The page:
In progress: Audio of Studies in Classic American Literature by D. H. Lawrence.
From Ch 1.
WE like to think of the old-fashioned American classics as children's books. Just childishness, on our part. The old American art-speech contains an alien quality, which belongs to the American continent and to nowhere else. But, of course, so long as we insist on reading the books as children's tales, we miss all that.
One wonders what the proper high-brow Romans of the third and fourth or later centuries read into the strange utterances of Lucretius or Apuleius or Tertullian, Augustine or Athanasius. The uncanny voice of Iberian Spain, the weirdness of old Carthage, the passion of Libya and North Africa; you may bet the proper old Romans never heard these at all. They read old Latin inference over the top of it, as we read old European inference over the top of Poe or Hawthorne.
It is hard to hear a new voice, as hard as it is to listen to an unknown language. We just don't listen. There is a new voice in the old American classics. The world has declined to hear it, and has babbled about children's stories.
Why ? -- Out of fear. The world fears a new experience more than it fears anything. Because a new experience displaces so many old experiences. And it is like trying to use muscles that have perhaps never been used, or that have been going stiff for ages. It hurts horribly.
The world doesn't fear a new idea. It can pigeon-hole any idea. But it can't pigeon-hole a real new experience. It can only dodge. The world is a great dodger, and the Americans the greatest. Because they dodge their own very selves.
There is a new feeling in the old American books, far more than there is in the modern American books, which are pretty empty of any feeling, and proud of it. There is a 'different' feeling in the old American classics. It is the shifting over from the old psyche to something new, a displacement. And dis- placements hurt. This hurts. So we try to tie it up, like a cut finger. Put a rag round it.
It is a cut too. Cutting away the old emotions and conscious- ness. Don't ask what is left.
Art-speech is the only truth. An artist is usually a damned liar, but his art, if it be art, will tell you the truth of his day. And that is all that matters. Away with eternal truth. Truth lives from day to day, and the marvellous Plato of yesterday is chiefly bosh today.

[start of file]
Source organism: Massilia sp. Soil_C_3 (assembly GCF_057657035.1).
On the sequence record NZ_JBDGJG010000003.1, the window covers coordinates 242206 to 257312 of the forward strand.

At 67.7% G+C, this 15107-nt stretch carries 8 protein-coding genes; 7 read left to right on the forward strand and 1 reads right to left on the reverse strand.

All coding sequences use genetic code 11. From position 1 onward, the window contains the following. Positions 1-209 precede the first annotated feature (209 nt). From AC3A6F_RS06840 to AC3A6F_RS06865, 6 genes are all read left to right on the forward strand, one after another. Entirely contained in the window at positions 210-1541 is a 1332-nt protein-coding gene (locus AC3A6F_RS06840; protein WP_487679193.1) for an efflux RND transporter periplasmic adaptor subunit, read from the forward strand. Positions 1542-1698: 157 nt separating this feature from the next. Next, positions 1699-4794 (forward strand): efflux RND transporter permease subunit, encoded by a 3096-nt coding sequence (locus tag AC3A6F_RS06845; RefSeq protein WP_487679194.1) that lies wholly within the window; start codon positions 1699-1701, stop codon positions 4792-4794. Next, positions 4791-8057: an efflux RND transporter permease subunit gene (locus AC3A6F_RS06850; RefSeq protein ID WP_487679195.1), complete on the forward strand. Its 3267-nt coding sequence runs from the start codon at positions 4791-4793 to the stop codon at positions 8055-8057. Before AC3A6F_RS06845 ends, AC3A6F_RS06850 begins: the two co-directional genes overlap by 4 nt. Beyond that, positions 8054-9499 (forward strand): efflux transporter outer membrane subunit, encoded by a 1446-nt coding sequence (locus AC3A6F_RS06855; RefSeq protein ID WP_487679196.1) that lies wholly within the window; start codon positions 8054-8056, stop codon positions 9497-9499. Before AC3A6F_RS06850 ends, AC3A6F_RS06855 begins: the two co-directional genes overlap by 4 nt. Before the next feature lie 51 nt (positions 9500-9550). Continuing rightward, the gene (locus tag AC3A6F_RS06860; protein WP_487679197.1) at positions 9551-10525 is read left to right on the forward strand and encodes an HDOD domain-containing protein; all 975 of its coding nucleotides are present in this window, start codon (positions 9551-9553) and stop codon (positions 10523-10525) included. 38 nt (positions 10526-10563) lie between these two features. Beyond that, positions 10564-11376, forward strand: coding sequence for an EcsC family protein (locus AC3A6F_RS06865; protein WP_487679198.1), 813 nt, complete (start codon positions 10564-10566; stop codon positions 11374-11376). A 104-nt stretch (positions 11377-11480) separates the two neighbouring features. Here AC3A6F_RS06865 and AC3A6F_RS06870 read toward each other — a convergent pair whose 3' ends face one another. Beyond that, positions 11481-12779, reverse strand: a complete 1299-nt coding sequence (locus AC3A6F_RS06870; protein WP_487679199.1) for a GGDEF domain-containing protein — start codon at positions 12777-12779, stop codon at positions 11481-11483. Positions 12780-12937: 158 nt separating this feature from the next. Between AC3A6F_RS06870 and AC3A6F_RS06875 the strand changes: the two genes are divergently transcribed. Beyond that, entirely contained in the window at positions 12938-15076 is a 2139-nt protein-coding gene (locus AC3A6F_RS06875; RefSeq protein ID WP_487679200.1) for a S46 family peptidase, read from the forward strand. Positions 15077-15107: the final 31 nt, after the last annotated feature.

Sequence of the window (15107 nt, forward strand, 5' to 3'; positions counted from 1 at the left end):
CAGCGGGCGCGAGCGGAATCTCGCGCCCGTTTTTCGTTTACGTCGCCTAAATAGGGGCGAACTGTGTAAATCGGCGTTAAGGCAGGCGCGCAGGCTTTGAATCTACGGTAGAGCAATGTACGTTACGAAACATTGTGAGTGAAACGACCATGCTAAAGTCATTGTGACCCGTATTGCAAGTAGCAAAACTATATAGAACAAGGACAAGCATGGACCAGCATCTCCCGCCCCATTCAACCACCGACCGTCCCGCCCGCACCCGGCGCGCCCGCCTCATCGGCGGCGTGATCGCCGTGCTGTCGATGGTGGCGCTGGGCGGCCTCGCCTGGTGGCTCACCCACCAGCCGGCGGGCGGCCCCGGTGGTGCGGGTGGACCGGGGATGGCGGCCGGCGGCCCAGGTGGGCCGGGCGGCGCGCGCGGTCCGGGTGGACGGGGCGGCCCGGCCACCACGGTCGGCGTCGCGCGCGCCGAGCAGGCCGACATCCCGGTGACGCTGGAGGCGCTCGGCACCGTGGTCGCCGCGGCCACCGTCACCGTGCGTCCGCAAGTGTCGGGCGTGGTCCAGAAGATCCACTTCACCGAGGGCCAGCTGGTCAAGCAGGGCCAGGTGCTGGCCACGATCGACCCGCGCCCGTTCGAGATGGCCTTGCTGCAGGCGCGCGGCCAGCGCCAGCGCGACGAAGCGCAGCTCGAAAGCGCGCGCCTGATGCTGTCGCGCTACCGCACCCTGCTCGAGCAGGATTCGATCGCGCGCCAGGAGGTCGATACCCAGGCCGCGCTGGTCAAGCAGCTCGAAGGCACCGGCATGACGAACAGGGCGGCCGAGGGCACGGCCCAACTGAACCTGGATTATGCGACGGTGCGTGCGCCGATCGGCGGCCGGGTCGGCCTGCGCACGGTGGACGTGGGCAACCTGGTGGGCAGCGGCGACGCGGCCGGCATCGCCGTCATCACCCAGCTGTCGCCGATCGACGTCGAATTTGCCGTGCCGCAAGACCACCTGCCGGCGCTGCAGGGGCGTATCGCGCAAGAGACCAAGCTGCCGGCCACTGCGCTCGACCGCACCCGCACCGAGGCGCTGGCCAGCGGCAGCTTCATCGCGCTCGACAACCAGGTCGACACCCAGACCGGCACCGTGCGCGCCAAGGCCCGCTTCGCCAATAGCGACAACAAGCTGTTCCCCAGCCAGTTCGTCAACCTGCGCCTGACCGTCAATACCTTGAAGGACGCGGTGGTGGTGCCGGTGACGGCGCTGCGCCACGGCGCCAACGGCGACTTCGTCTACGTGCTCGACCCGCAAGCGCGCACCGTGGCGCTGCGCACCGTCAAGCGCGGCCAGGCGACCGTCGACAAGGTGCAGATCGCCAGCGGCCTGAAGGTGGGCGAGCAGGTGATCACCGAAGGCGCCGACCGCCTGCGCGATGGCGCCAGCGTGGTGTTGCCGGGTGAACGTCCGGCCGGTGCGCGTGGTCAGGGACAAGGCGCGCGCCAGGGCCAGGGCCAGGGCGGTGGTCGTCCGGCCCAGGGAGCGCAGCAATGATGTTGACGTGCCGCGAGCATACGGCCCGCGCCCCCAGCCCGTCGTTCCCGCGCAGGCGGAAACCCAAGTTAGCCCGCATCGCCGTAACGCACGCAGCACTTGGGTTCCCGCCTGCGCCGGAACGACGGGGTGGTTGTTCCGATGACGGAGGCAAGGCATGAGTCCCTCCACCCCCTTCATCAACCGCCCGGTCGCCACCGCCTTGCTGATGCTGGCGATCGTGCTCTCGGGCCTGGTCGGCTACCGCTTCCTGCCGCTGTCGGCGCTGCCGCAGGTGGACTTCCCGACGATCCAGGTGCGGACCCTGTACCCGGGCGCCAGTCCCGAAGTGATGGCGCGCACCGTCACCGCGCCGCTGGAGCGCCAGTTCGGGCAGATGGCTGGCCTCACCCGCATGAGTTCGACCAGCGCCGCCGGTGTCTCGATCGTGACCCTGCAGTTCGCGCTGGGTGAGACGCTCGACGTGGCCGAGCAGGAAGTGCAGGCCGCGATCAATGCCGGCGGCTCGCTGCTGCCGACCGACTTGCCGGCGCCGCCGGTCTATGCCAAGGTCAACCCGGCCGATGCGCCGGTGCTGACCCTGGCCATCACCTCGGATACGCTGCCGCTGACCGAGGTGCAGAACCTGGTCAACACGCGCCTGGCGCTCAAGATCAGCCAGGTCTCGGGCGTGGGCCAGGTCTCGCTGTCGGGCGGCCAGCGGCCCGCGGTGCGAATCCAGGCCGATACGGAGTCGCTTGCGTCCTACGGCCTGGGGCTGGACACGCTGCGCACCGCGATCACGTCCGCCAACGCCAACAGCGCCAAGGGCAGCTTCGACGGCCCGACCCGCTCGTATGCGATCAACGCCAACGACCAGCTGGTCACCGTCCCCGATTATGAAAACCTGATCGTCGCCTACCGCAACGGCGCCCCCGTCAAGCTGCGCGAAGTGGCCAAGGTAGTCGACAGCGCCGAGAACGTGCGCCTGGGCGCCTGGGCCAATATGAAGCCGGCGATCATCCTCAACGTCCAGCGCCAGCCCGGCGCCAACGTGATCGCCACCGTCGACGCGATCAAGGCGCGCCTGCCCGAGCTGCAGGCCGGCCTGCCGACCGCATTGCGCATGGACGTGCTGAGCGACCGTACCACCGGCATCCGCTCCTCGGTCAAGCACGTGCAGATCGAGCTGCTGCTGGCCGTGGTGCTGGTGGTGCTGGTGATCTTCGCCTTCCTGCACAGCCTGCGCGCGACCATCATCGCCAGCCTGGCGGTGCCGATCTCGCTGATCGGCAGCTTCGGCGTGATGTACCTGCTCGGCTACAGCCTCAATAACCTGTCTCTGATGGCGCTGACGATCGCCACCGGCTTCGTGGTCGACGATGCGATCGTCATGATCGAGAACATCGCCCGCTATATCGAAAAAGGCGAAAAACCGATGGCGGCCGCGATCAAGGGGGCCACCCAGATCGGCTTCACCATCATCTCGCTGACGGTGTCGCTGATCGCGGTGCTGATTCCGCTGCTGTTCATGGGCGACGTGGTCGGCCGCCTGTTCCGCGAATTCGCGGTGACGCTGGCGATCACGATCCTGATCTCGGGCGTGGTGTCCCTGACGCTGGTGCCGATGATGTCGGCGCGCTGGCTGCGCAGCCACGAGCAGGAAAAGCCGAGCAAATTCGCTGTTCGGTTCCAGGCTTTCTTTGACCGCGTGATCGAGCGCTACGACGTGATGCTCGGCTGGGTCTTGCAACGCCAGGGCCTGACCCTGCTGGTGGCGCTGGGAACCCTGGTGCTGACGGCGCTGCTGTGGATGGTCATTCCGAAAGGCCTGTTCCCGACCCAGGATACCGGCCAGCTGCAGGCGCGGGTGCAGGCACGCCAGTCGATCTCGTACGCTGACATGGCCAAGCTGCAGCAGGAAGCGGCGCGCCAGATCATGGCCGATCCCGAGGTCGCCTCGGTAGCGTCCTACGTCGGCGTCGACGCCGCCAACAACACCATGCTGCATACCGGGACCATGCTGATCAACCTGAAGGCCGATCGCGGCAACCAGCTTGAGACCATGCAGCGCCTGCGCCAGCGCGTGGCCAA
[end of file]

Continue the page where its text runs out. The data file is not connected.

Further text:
The old American artists were hopeless liars. But they were artists, in spite of themselves. Which is more than you can say of most living practitioners.
From Ch. 2
THE Perfectibility of Man! Ah heaven, what a dreary themel The perfectibility of the Ford car! The perfectibility of which man ? I am many men. Which of them are you going to perfect ? I am not a mechanical contrivance.
Education! Which of the various me's do you propose to educate, and which do you propose to suppress ?
Anyhow, I defy you. I defy you, oh society, to educate me or to supress me, according to your dummy standards.
The ideal man! And which is he, if you please? Benjamin Franklin or Abraham Lincoln? The ideal man! Roosevelt or Porfirio Diaz?
There are other men in me, besides this patient ass who sits here in a tweed jacket. What am I doing, playing the patient ass in a tweed jacket? Who am I talking to? Who are you, at the other end of this patience?
Who are you? How many selves have you? And which of these selves do you want to be?
Is Yale College going to educate the self that is in the dark of you, or Harvard College?
The ideal self! Oh, but I have a strange and fugitive self shut out and howling like a wolf or a coyote under the ideal windows. See his red eyes in the dark? This is the self who is coming into his own.
The perfectibility of man, dear God! When every man as long as he remains alive is in himself a multitude of conflicting men. Which of these do you choose to perfect, at the expense of every other?
Old Daddy Franklin will tell you. He'll rig him up for you, the pattern American. Oh, Franklin was the first downright American. He knew what he was about, the sharp little man. He set up the first dummy American.